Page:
Ahoy there mateys! This is a beautifully written sci-fi novel with some extremely incredible world-building. In this version of our possible future, the world has flooded, the major world players have been destroyed, and humanity is clinging to existence in scattered parts of the world.
One of these locations is Qaanaaq, a floating city of a million people on the Arctic Circle. It reminds me of an oil rig city, has eight Arms, and is set up on a geothermal vent. All previous nationalities and religions are represented here though the citizens don’t really rehash the past. Pure survival is the primary goal. The technology is powerful with things like electronics stored in the jaw that have translation capabilities and an internet-like connection. At the same time, space is at a premium and money still reigns supreme. There is extreme, heartbreaking poverty and also small pockets of wealth controlled by anonymous shareholders. The government is an AI program with a few token humans holding public office. There are practically no laws. Illicit business is everywhere and the landlords have the true power.
This city has three odd things that feature into the story. The first is a disease called “the breaks.” It is usually sexually transmitted but can be passed through other bodily fluids via sickness or filth. This disease has no cure and can affect folks of any type. It causes mental breakdown and hallucinations and eventually death. The second is that the city is home to a broadcast called “City Without a Map.” The broadcast seems to be targeted towards incoming immigrants and shares explanations for how the city functions and stories of how its citizen live. No one knows who is in charge of these broadcasts. The third is that a woman just arrived in town, riding an orca, with a polar bear at her side. Who is she and what does she want?
Ye discover the answer to this question and many others through the eyes of four points of view. There is Fill, a rich, gay man who has discovered he has the breaks. There is Ankit, a young woman who works as an assistant for one of the human managers of an Arm and just wants her mother to be released from an involuntary stay in a mental hospital. There is Kaev, a mind-addled 33 year old man whose slight happiness comes from participating in fights for a living; sadly ones that he is paid to lose. And then there is me favourite, Soq. Soq is a non-binary slideway messenger. But Soq has bigger plans that involve them getting into organized crime first.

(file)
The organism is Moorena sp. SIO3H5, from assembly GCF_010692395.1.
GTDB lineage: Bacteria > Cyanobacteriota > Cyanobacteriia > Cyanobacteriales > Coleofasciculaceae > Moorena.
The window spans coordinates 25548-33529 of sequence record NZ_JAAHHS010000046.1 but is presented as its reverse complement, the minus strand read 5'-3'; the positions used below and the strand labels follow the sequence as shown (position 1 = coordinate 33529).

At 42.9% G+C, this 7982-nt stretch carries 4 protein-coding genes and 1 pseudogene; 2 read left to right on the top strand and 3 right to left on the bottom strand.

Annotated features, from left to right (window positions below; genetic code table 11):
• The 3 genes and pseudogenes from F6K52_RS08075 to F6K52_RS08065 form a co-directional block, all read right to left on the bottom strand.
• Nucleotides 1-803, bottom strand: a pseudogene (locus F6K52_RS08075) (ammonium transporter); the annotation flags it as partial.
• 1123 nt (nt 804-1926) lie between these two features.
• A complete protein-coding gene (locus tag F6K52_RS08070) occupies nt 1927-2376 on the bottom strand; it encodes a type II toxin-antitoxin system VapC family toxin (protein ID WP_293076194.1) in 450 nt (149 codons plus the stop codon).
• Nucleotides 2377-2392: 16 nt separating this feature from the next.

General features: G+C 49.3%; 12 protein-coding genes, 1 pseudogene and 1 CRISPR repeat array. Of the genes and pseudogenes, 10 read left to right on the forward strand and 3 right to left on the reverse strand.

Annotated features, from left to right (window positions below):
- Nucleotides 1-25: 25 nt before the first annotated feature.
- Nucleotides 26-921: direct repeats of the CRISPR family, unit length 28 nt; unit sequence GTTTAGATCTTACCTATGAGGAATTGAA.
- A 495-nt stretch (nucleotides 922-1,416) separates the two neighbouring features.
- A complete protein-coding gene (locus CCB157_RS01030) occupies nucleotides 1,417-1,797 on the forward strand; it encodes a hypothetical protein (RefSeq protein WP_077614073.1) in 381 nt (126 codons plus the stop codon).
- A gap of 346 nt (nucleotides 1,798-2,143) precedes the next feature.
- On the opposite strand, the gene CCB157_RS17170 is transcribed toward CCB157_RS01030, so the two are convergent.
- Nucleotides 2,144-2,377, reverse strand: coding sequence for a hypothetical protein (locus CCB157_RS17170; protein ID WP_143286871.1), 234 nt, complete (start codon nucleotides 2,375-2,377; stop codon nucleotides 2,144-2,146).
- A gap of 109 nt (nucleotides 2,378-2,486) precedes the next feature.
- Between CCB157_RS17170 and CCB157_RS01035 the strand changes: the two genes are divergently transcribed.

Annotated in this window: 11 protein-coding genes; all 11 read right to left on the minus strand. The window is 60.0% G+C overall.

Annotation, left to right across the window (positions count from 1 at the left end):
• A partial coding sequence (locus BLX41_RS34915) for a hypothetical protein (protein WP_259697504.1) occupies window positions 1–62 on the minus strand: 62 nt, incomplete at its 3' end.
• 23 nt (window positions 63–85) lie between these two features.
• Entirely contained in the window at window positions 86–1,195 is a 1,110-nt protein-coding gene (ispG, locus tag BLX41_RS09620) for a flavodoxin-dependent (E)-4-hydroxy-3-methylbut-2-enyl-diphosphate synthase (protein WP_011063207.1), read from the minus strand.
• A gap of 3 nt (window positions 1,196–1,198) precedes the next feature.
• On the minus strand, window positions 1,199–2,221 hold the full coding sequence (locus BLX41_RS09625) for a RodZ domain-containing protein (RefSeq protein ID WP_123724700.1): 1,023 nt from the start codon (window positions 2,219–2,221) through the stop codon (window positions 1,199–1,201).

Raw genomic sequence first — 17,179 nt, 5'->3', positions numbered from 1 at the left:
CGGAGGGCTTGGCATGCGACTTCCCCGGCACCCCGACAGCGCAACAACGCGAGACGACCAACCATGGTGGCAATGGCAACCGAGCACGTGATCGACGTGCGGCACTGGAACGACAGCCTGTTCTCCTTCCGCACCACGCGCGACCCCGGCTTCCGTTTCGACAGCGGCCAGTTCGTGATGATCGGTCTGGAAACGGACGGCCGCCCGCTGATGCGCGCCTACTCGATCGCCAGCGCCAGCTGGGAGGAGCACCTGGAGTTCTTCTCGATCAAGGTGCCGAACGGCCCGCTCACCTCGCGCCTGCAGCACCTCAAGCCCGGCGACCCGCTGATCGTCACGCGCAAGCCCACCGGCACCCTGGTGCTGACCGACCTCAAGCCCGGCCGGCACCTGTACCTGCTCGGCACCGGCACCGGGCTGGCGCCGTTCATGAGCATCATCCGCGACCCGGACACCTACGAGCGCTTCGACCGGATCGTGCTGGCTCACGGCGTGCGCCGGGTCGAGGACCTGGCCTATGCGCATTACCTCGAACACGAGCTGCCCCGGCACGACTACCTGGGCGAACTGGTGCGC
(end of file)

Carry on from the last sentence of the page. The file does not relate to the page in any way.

Their stories are told in third-person and the relationship of these four takes a while to branch out into interactions with other people. But these viewpoints, the broadcasts, and the information of other secondary characters in the city, make for both a complex, sprawling city and plot. And yet the information is delivered in such a fashion that yer understanding of the city and its inner workings is not hard to understand.
The main problem I had with this book was that while I liked all four points of view, I wasn’t majorly connected to or rooting for any in particular. Even if I loved Soq. And as the story grew and the paths of the characters intertwined, I really felt outside of the action. I don’t think this was a bad thing per se. But I was certainly an outsider looking in. And the buildup and tension really only ratcheted upward in the end in a fashion both startling and kinda abrupt. And yet somehow overall satisfying as odd as it was.
While I would have loved to have felt more drawn to the character struggles and less like I was viewing everything through an extremely powerful and detailed microscope, I am very happy I picked up this title. It was certainly a very different read and this review cannot really even get into the intricacies of it all due to plot spoilers. But suffice to say that I will be reading more of this author’s work in the future. Arrr!
Goodreads has this to say about the novel:
After the climate wars, a floating city is constructed in the Arctic Circle, a remarkable feat of mechanical and social engineering, complete with geothermal heating and sustainable energy. The city’s denizens have become accustomed to a roughshod new way of living, however, the city is starting to fray along the edges—crime and corruption have set in, the contradictions of incredible wealth alongside direst poverty are spawning unrest, and a new disease called “the breaks” is ravaging the population.
When a strange new visitor arrives—a woman riding an orca, with a polar bear at her side—the city is entranced. The “orcamancer,” as she’s known, very subtly brings together four people—each living on the periphery—to stage unprecedented acts of resistance. By banding together to save their city before it crumbles under the weight of its own decay, they will learn shocking truths about themselves.
Blackfish City is a remarkably urgent—and ultimately very hopeful—novel about political corruption, organized crime, technology run amok, the consequences of climate change, gender identity, and the unifying power of human connection.
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